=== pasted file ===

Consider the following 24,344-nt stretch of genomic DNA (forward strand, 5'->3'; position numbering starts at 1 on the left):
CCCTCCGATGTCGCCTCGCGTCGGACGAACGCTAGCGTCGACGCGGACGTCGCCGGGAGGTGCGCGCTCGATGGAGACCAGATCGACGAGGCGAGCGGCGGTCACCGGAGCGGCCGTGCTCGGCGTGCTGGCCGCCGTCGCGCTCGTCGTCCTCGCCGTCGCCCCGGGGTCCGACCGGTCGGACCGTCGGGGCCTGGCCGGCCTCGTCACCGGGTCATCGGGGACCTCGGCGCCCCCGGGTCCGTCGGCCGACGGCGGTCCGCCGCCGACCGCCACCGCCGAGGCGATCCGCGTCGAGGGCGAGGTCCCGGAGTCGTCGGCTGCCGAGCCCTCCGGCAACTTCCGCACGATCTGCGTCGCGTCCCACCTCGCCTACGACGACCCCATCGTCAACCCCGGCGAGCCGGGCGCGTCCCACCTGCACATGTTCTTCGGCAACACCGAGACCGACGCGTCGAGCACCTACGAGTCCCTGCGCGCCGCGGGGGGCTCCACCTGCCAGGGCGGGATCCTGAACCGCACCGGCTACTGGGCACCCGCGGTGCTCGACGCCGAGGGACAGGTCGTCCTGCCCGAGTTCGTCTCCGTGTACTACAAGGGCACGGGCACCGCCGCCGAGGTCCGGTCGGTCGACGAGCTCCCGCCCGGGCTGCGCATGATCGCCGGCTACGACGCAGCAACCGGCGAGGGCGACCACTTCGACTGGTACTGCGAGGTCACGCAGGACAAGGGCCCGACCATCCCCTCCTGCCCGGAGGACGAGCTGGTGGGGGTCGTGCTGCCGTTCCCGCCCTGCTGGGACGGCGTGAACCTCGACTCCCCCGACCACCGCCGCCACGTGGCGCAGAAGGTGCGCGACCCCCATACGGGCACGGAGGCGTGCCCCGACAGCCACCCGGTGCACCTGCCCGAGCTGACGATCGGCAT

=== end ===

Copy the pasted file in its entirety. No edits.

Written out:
Consider the following 24,344-nt stretch of genomic DNA (forward strand, 5'->3'; position numbering starts at 1 on the left):
CCCTCCGATGTCGCCTCGCGTCGGACGAACGCTAGCGTCGACGCGGACGTCGCCGGGAGGTGCGCGCTCGATGGAGACCAGATCGACGAGGCGAGCGGCGGTCACCGGAGCGGCCGTGCTCGGCGTGCTGGCCGCCGTCGCGCTCGTCGTCCTCGCCGTCGCCCCGGGGTCCGACCGGTCGGACCGTCGGGGCCTGGCCGGCCTCGTCACCGGGTCATCGGGGACCTCGGCGCCCCCGGGTCCGTCGGCCGACGGCGGTCCGCCGCCGACCGCCACCGCCGAGGCGATCCGCGTCGAGGGCGAGGTCCCGGAGTCGTCGGCTGCCGAGCCCTCCGGCAACTTCCGCACGATCTGCGTCGCGTCCCACCTCGCCTACGACGACCCCATCGTCAACCCCGGCGAGCCGGGCGCGTCCCACCTGCACATGTTCTTCGGCAACACCGAGACCGACGCGTCGAGCACCTACGAGTCCCTGCGCGCCGCGGGGGGCTCCACCTGCCAGGGCGGGATCCTGAACCGCACCGGCTACTGGGCACCCGCGGTGCTCGACGCCGAGGGACAGGTCGTCCTGCCCGAGTTCGTCTCCGTGTACTACAAGGGCACGGGCACCGCCGCCGAGGTCCGGTCGGTCGACGAGCTCCCGCCCGGGCTGCGCATGATCGCCGGCTACGACGCAGCAACCGGCGAGGGCGACCACTTCGACTGGTACTGCGAGGTCACGCAGGACAAGGGCCCGACCATCCCCTCCTGCCCGGAGGACGAGCTGGTGGGGGTCGTGCTGCCGTTCCCGCCCTGCTGGGACGGCGTGAACCTCGACTCCCCCGACCACCGCCGCCACGTGGCGCAGAAGGTGCGCGACCCCCATACGGGCACGGAGGCGTGCCCCGACAGCCACCCGGTGCACCTGCCCGAGCTGACGATCGGCAT